OKMULGEE, Okla. — An investment of more than a billion dollars came to Oklahoma tribes from the federal government recently to help them recover from the impact of COVID-19.
The tribes are on a tight deadline to spend CARES Act money as they work to curb the spread of the virus and help their citizens.
This is more than just a groundbreaking for the Muscogee (Creek) Nation.
"This pandemic… I did a state of emergency on March 13th and we’ve just been living day-to-day since,” said Chief David Hill, Muscogee (Creek) Nation.
It’s the first step toward providing its citizens access to affordable beef and a way for area ranchers to get their cattle processed.
"One thing the pandemic has really done has forced consumers to look at the food chain and our food supply,” said Billy Haltom, Muscogee (Creek) Nation youth agriculture program.
While many experienced a shortage of some food products at the start of the pandemic, the problem was even greater in rural Oklahoma.
”These are very remote areas. It might be a thing where you only go to the grocery store once or twice a month, you know," said Trent Kissee, Muscogee (Creek) Nation. "It’s a big 45 minute to an hour drive to Eufaula or Tulsa or Henryetta or somewhere like that and you may only get to do those supply runs once or twice a month or once a week maximum. So, really it’s about finding access points. How can we get food closer to those communities?”
That’s why the Muscogee (Creek) Nation devoted some of its $312 million in CARES Act money to literally "beef up" its food distribution network.
”At the very very core of food sovereignty, food security is making sure our people have access to safe, nutritious and relatively cheap or available food supply,” Kissee said.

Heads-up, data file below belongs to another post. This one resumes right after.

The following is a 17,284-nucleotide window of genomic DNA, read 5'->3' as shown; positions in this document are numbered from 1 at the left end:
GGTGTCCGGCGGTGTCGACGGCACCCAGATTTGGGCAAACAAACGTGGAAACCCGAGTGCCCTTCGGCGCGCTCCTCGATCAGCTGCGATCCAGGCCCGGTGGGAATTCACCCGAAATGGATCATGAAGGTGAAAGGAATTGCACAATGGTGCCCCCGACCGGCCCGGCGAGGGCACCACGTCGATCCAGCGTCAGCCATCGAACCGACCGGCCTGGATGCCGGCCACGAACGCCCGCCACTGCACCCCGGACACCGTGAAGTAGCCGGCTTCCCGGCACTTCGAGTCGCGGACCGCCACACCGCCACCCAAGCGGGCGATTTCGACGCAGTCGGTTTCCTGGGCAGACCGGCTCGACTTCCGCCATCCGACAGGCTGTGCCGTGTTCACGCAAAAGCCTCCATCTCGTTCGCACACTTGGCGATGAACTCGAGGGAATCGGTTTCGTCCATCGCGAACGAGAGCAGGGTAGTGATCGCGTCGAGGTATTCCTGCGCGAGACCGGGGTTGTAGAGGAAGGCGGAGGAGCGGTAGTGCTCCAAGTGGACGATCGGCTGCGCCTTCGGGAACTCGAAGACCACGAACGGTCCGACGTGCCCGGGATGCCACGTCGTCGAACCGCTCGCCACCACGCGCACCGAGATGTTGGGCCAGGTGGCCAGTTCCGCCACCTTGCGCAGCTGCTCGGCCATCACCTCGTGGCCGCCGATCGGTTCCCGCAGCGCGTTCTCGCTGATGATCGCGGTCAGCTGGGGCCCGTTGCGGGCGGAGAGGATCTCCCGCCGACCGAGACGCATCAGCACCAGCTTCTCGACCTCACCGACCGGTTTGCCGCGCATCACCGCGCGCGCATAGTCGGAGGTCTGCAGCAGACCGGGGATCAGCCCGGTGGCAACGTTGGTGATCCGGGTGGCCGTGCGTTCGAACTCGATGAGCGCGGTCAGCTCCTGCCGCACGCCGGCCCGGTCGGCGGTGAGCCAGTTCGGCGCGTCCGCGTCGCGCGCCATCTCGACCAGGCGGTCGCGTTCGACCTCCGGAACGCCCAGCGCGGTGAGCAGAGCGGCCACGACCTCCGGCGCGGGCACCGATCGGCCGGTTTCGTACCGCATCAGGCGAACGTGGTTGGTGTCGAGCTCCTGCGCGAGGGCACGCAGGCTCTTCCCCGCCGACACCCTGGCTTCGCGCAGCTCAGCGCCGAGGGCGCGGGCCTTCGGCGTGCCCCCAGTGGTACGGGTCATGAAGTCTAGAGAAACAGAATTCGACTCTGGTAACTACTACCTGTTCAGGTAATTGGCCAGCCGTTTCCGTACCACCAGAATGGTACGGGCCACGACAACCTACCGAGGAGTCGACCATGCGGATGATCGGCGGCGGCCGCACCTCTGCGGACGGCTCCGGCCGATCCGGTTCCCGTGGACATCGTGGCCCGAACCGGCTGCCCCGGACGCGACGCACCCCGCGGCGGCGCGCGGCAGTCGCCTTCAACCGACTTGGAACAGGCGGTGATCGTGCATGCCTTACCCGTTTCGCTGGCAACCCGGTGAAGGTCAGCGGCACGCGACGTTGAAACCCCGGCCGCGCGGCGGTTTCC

Once built, the meat processing facility in Beggs will churn out USDA inspected beef and game to help provide easy access to meat for those living within the Muscogee (Creek) Nation and beyond.
But this isn’t the only way the Muscogee (Creek) Nation is spending its CARES Act funds. A third of the money is going directly to tribal members who need assistance.
”Just over the last couple of weeks, we’ve been able to make direct financial cash payments both through our income support program, our hardship support program and our virtual learning support program to over 15,000 citizens,” said Terra Branson-Thomas, secretary of the Muscogee (Creek) Nation.
Branson-Thomas is responsible for making sure the CARES Act money is spent correctly and quickly.
"We constantly report to leadership about where that money is going, how we’re spending it, how we’re doing and they’re constantly checking in with us," Branson-Thomas said. "I know there’s a lot of fears out there, but we are working our best and we are very aware of the deadlines that exist from the federal government in order to make sure these things go out in a timely manner.”
Tribal officials couldn’t just cut a check to its citizens needing help. They had to decide the best way to spend the money, vote on it, and then get it distributed.
The tribe said it’s constantly checking with the United States Department of the Treasury to make sure it is in compliance with the CARES Act funding guidelines, so projects like the meat-processing facility can move forward.
"I think food sovereignty is the biggest and best form of sovereignty that a tribal nation can have," Haltom said. "When you have the ability to feed and clothe your own people then I think you take sovereignty to a whole new level.”
Chief Hill said, ”This CARES Act has been able to assist a lot that you couldn’t do with regular funding. So, it’s been great.”
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